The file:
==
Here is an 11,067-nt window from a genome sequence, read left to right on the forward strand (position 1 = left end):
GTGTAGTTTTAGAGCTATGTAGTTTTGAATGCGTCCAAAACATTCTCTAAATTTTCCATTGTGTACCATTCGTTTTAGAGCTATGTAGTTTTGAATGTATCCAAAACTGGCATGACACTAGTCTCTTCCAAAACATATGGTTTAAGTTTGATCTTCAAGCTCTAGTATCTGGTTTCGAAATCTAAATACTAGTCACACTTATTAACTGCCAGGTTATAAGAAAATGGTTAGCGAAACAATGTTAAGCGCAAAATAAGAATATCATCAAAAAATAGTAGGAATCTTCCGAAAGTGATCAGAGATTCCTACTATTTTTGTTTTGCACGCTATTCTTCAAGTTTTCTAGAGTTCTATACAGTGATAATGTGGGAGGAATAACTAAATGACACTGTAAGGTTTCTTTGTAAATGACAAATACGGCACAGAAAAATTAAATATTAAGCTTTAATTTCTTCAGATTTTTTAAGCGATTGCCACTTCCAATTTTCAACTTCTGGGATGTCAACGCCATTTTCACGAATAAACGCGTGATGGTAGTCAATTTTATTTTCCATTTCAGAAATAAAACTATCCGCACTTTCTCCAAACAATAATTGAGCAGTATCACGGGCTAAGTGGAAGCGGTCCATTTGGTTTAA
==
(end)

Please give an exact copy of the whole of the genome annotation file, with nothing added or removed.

Here is an 11,067-nt window from a genome sequence, read left to right on the forward strand (position 1 = left end):
GTGTAGTTTTAGAGCTATGTAGTTTTGAATGCGTCCAAAACATTCTCTAAATTTTCCATTGTGTACCATTCGTTTTAGAGCTATGTAGTTTTGAATGTATCCAAAACTGGCATGACACTAGTCTCTTCCAAAACATATGGTTTAAGTTTGATCTTCAAGCTCTAGTATCTGGTTTCGAAATCTAAATACTAGTCACACTTATTAACTGCCAGGTTATAAGAAAATGGTTAGCGAAACAATGTTAAGCGCAAAATAAGAATATCATCAAAAAATAGTAGGAATCTTCCGAAAGTGATCAGAGATTCCTACTATTTTTGTTTTGCACGCTATTCTTCAAGTTTTCTAGAGTTCTATACAGTGATAATGTGGGAGGAATAACTAAATGACACTGTAAGGTTTCTTTGTAAATGACAAATACGGCACAGAAAAATTAAATATTAAGCTTTAATTTCTTCAGATTTTTTAAGCGATTGCCACTTCCAATTTTCAACTTCTGGGATGTCAACGCCATTTTCACGAATAAACGCGTGATGGTAGTCAATTTTATTTTCCATTTCAGAAATAAAACTATCCGCACTTTCTCCAAACAATAATTGAGCAGTATCACGGGCTAAGTGGAAGCGGTCCATTTGGTTTAA